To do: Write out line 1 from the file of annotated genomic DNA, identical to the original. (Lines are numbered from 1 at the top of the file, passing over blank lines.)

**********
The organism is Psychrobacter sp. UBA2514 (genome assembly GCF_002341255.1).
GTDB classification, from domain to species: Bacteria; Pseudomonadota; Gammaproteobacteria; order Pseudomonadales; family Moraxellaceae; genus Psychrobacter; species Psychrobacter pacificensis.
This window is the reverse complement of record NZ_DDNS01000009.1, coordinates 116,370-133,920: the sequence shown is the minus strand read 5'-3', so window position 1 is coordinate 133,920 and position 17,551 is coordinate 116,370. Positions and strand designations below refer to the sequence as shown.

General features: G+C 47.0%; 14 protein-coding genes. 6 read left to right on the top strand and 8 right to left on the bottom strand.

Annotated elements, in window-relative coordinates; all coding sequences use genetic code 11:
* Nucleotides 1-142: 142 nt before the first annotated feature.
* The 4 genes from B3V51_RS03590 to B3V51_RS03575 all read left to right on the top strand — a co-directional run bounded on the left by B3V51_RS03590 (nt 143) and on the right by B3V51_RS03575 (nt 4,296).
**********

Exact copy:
The organism is Psychrobacter sp. UBA2514 (genome assembly GCF_002341255.1).